Review Barclaycard British Summer Time @ Hyde Park
Exposed heads down to that there London for the Massive Attack day of BST Hyde Park.
We time our arrival with a bit of a downpour so use the excuse to make a beeline for the myriad food stalls on offer, starting first with some gorgeous gyoza before chowing down on the Mac Factory’s “Posh Spice” offering: spicy chorizo, harissa, lyonaisse onion mac ‘n’ cheese. Not a bad start to the day and perfect timing as afterwards the rain stops enough for us to make our way over to the Great Oak Stage for TV On The Radio.
Easing us into the day, the genre merging TVOTR take the opportunity to play much of latest album Seeds. Their fifth record, this is the one that shot them to prominence after many years playing the indie circuits of Brooklyn, New York. Though sounding as tight as ever, and displaying some impressive musicianship, it feels like the band could do with a flicker more of their earlier grittiness and fans familiar with their back catalogue may have left feeling slightly disappointed.
Having missed him at Tramlines festival last year due to being stuck in the office on pesky deadlines, Ghostpoet’s set on the distinctly more intimate Barclaycard Stage is one I had been looking forward to. With his trademark silky smooth, slightly slurred vocals and seamless beats, the twice Mercury Music Prize nominated singer proves he’s more than worth the accolades. Highlights are undoubtedly ‘Off Peak Dreams’ and ‘X Marks The Spot’, which showcases the talents of his band beautifully, especially the stunning vocals of the backing singer whose tone complements the frontman’s perfectly.
Patti Smith is next, and the first of the day’s line-up to voice her concerns over the recent political climate both in the UK and across the pond. She’s as passionate as ever, urging the crowd to “remember you are free” before bursting into ‘People Have The Power’. Of course, the classics feature too and the audience don’t shy away from joining in with ballad ‘Because The Night’. A touching tribute is played to Prince in the form of a stunning cover of ‘When Doves Cry’, a track which really allows her band (of which her son is a part of) to shine. Her set is intense, zealous and anti-establishment, as you would expect, though I do find her speech condemning the greed of large corporations slightly hypocritical whilst she performs on the stage of an event sponsored by Barclaycard… Nevertheless, she’s a true performer whose strong stage presence, vocals and sheer obstinacy commands the audience to watch in awe.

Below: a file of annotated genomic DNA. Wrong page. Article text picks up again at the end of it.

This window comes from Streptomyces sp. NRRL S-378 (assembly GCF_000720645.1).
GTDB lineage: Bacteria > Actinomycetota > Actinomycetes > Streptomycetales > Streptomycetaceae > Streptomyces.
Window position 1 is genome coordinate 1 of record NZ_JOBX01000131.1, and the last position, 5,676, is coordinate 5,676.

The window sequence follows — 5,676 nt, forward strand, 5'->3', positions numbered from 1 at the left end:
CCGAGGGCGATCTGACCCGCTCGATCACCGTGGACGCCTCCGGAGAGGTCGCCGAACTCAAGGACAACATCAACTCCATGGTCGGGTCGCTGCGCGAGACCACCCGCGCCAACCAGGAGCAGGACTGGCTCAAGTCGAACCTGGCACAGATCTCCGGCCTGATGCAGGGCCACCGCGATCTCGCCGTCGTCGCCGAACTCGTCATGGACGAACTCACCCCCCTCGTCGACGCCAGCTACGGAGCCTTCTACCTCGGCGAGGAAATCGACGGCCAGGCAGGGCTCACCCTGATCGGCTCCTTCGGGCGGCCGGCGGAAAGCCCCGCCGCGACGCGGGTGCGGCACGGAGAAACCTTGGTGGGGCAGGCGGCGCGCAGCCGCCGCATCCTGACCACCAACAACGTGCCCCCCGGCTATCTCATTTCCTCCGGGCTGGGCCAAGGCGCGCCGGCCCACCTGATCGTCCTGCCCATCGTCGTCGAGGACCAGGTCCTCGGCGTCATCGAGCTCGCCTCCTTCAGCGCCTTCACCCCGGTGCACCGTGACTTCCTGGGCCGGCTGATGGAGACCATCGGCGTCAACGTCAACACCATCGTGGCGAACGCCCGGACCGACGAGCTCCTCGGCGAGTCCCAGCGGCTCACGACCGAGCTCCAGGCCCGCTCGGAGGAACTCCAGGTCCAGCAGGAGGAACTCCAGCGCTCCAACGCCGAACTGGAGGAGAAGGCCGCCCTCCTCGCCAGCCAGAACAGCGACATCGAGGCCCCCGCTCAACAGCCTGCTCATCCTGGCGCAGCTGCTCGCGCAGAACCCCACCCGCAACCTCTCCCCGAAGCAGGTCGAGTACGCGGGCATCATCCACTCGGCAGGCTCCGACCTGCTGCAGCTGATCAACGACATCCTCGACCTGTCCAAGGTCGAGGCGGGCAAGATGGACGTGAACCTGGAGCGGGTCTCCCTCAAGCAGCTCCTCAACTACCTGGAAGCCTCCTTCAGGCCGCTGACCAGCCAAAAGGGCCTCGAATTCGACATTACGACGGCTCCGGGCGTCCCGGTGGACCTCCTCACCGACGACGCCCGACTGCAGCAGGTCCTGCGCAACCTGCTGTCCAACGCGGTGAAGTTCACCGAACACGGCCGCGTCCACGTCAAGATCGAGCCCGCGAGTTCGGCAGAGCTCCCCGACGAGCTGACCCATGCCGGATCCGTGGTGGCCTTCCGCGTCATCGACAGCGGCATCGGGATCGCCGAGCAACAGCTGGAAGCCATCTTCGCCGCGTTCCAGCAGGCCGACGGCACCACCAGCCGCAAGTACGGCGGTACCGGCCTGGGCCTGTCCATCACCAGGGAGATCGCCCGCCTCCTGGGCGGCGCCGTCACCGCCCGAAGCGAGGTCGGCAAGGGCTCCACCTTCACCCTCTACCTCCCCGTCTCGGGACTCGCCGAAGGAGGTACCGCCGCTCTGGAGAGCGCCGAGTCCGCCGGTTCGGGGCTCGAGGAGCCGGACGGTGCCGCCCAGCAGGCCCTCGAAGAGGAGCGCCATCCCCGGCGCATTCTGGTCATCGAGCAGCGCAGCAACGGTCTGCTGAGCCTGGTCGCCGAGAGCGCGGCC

Warpaint are one of those bands that I have listened to on and off since their debut The Fool, yet have always found they make for excellent background music and not much more. For some reason I have never taken the opportunity to catch them live, which is something I begin to regret a few minutes into the foursome’s set at BST. On stage, they have a unique ability to build atmosphere from the mellow beginnings of a song through to crashing almost prog-rock heights. Their lush harmonies delight on tracks like ‘Love Is To Die’ and ‘Undertow’ whilst hazy crescendoing guitars and off-beat rhythms act as the perfect soundtrack to the sunshine/drizzle/actual rainbow that falls over the audience during their show.
Like Patti Smith, Massive Attack also take advantage of standing on a platform in front of thousands to voice their opinions on the tense political situation – namely their condemnation of Brexit and the handling of the refugee crisis. The attack on Westminster is the main focus, with quotes from the EU Referendum campaign displayed on the screens behind the band – ending finally on message of hope, “We are all in this together.”
The trip-hop pioneers take the opportunity to play ‘Eurochild’, for the first time in 20 years, backed by upcoming band Young Fathers. Other special guests include Tricky for ‘Take It There’ (performing with them for the second time only) and a surprise appearance from a recently hospitalised Horace Andy. His broken leg means he only stays for ‘Angel’ but his appearance is fully appreciated by the crowd.
The finale of ‘Unfinished Sympathy’ with the mighty vocals of Deborah Miller leaves us on a high, and with a reminder of the impact the Bristolian duo have onstage.